As usual, I’m scrambling to get out this Blainletter the day before a gig. It never fails...
Friday, Aug 31 8pm Musideum at 401 Richmond. I'll be sitting in with guitarist Bob Cohen for his monthly "Bobpalooza." This is a gem of a venue, a tiny place full of musical instruments and a beautiful grand piano. $10 (or PWYC)i
Friday, Sept 7 8pm Moonshine Café, Kerr St, Oakville Brian’s Blues Campfire comes to Oakville. Robert Davis will be joining me and hopefully a few locals. All musicians welcome. $5 for non-players
Wednesday Sept 12, 5-8pm Gate 403, 403 Roncesvales. Toronto The Blain-Davis-Gould Blues Trio (also playing Oct 10) PWYC
Thursday, September 20, The Record Vault, Queen St East. Brian’s Blues Campfire. This new vinyl emporium wants to inject some live music into those walls and they’ve got the perfect back room for it. I’ll be bringing along a few friends and maybe a few Beaches musicians will come sit in. PWYC
Saturday, October 27, Maison de La Culture, 441, rue de la Cour, Waterloo, Quebec (450) 539-4764. This is the annual reunion concert for my old band in the Townships, Oliver Klaus. It will also be a Halloween Party (dress like you did in the 70s) $29 (tax included). Here I am with the Klaus at last year's reunion
So what else is going on?
Just back from Cape Cod where I had a wonderful time. There were some big ticket shows in the area (including the Newport Jazz Festival) but I just haven't been motivated enough to get out, even though I would have loved to see Tedeschi-Trucks again (btw, everywhere you go in Mass, there’s a Tedeschi grocery store or gas station). I did get to a couple of free park concerts by some locals. There was a top-notch bluegrass/country group called Toast & Jam and one was a trio of old geezers singing songs like “Roll Out the Doobie” (to the tune of “Roll Out the Barrel”) and “Why did they bust Willie Nelson?”
Musical highlight was jamming with my old buddy Scott Billington and a genuine guitar hero, Bill Kirchen (aka the Titan of the Telecaster). He plays with Nick Lowe and Elvis Costello and reacoded with many greats like Maria Muldaur. If you remember Commander Cody and the Lost Planet Airmen, that was Bill). Scott, a great harmonica player as well as a prolific record producer led us in a version of "Baby Elephant Walk" by Henry Mancini (it's not that removed from a 12-bar blues).
The “lowlight” (if such a word exists) was a very rocky ride on the fast-boat from Boston harbour to P-town which immediately followed a bowl of “iffy” clam chowder – not a good combo. Now I’ve got a new blues moniker, “Seasick Blain.”
With my borrowed Gibson, I actually played for an hour or so outside one of the shops on Commercial Street in Provincetown (I hope this admission doesn’t get me in trouble with the US Homeland Security police). I believe that’s the first time in my nearly fifty-years of playing that I have ever “busked.” Hell, I spent ten years being a judge for the TTC Subway Musician Auditions and I’ve got the swag to prove it, but now I know what it feels like. It’s hard work. You can’t walk 100 feet down Commercial Street without running into a busker or a barker (the rule for buskers is that your sound must not travel more than 50 feet). Cops patrol on Segways. Oh yeah, I made 14 bucks – not enough to pay for the lobster dinner but it covered the appetizer.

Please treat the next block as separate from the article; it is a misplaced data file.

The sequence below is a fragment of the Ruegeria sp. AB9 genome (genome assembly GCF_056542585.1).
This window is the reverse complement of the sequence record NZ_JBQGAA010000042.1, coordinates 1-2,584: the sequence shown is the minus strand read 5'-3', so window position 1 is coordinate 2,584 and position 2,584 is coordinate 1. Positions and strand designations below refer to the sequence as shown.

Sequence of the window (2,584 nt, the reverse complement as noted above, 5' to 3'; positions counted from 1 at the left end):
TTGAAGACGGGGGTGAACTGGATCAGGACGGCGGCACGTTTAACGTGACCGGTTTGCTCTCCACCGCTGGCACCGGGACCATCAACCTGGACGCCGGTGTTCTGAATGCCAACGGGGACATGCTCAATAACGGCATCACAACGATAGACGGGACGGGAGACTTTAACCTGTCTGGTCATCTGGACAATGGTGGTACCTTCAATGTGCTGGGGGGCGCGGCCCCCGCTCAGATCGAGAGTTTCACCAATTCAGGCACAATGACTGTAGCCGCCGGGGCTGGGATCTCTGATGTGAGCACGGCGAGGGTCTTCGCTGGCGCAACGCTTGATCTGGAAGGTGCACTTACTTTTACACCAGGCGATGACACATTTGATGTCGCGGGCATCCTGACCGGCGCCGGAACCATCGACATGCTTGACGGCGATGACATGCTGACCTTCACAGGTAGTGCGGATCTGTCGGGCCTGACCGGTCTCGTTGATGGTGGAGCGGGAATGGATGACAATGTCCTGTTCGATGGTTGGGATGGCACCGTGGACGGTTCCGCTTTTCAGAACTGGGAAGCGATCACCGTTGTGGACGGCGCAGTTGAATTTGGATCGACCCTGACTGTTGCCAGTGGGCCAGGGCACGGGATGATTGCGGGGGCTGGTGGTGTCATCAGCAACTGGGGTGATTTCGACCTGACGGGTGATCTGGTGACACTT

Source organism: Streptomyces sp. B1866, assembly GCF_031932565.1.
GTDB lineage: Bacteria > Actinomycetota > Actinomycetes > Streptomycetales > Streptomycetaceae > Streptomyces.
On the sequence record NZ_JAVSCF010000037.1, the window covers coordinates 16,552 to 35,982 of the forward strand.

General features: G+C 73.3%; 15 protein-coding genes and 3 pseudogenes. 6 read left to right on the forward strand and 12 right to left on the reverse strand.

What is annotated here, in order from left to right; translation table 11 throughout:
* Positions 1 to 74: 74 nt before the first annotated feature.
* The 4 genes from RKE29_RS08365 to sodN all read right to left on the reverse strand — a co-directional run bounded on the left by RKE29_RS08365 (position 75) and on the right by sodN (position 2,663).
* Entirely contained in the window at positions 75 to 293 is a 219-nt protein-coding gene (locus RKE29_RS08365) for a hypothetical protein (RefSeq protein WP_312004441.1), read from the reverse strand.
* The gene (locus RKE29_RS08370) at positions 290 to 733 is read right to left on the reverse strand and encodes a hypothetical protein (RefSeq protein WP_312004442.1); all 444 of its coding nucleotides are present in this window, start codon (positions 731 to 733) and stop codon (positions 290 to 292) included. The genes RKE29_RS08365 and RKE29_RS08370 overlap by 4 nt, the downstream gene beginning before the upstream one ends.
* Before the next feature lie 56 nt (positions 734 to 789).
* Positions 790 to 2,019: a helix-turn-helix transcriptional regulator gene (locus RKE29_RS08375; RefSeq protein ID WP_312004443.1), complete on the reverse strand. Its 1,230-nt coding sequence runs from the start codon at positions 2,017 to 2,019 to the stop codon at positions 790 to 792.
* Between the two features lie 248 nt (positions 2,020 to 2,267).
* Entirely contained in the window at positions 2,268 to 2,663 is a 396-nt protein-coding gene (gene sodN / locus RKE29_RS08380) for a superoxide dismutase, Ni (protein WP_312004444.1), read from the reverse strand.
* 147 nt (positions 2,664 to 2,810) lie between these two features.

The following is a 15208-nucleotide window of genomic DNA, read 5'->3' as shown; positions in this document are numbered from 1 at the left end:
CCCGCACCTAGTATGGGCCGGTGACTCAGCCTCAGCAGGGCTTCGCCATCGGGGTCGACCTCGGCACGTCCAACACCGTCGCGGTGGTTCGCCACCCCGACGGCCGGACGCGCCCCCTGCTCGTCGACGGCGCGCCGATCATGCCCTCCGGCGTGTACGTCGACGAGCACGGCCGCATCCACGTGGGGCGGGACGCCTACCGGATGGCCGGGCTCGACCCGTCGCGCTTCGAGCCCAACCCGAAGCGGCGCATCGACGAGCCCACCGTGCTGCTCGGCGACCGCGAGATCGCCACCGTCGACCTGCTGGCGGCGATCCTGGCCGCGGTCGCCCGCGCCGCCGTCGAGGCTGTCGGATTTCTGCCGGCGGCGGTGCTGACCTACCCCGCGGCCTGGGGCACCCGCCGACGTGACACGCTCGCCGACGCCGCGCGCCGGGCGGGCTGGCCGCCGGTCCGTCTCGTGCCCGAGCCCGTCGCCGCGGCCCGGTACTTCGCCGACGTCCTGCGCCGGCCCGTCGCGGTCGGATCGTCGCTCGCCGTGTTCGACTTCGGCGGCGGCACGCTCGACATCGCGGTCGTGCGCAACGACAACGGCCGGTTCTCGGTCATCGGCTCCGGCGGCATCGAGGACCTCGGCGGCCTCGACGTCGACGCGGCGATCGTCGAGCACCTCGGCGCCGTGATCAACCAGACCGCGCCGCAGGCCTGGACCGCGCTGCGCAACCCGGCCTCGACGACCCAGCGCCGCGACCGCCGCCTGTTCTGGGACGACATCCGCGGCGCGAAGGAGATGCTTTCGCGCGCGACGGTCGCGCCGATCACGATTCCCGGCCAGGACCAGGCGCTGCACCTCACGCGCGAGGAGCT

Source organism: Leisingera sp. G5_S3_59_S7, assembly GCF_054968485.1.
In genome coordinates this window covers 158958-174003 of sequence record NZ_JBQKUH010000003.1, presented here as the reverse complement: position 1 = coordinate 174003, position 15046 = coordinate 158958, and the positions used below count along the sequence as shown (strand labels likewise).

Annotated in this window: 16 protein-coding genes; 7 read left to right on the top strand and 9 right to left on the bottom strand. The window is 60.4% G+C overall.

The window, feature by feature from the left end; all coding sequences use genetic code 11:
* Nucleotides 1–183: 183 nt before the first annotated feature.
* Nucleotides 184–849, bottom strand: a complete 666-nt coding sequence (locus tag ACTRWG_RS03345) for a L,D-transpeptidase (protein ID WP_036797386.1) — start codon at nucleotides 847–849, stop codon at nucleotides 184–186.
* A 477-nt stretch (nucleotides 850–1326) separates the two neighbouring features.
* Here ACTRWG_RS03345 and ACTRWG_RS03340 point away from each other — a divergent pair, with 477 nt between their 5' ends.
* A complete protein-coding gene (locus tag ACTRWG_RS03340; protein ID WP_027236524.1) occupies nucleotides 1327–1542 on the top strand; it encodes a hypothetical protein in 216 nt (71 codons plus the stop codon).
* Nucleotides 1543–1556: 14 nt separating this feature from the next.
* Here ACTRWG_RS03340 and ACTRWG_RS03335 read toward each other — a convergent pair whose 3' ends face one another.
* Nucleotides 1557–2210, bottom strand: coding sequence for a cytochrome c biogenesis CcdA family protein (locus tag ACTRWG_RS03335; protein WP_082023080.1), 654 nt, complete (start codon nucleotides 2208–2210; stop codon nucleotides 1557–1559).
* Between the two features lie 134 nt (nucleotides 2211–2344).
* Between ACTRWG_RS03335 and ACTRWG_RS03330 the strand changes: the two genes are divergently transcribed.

The Cape Cod Blues
Here’s a little tune I wrote during my last couple of days on the Cape on a borrowed guitar (thank-you Jennifer). I made this clip in the backyard on a Sony Bloggie that they were giving away to guests at the casino. I started to write about the shark attack in Truro near Provincetown (It was headline news in Toronto) but I think I got a little carried away. I don’t think the Cape Cod tourism bureau will be using it in their marketing, but maybe it will become an anti-tourism anthem for the residents who wish people would stay away – Their narrow little Route 6 (which starts here and ends in California) is mostly clogged to gridlock and the main street in Provincetown is a crush of people with cars and bikes trying to snake their way through. There's a very different vibe in a town like this, where originally the only way to get there was by boat. There were no roads up the Cape all the way to Provincetown until long after it was settled. I just learned that Provincetown was the real landing place of the pilgrims, but when they got a closer look they just got back on the boat and continued across the bay to Plymouth Rock.
I had hoped to check out the Farnham Blues Festival in the Townships and then I found myself driving past Kingston on the opening night of the Limestone Blues Festival, but alas I wasn’t able to take in either of them.
Out and About
Upon my return to Toronto, I was intent on seeing the band that won the Blues Society’s Talent Search, Irene Torres and the Sugar Devils so Tuesday night I made it down to Lou Dawgs and I was not disappointed (well, I was a little disappointed in the fries!). This band is going places. I’ve played with drummer Andrew Austin a couple of times and he’s got the groove. Kudos to them and also to the musicians chosen to represent the Toronto Blues Society at the International Blues Challenge in Memphis, Suzie Vinnick and Paul Reddick (two folks I’ve enjoyed playing with in the past).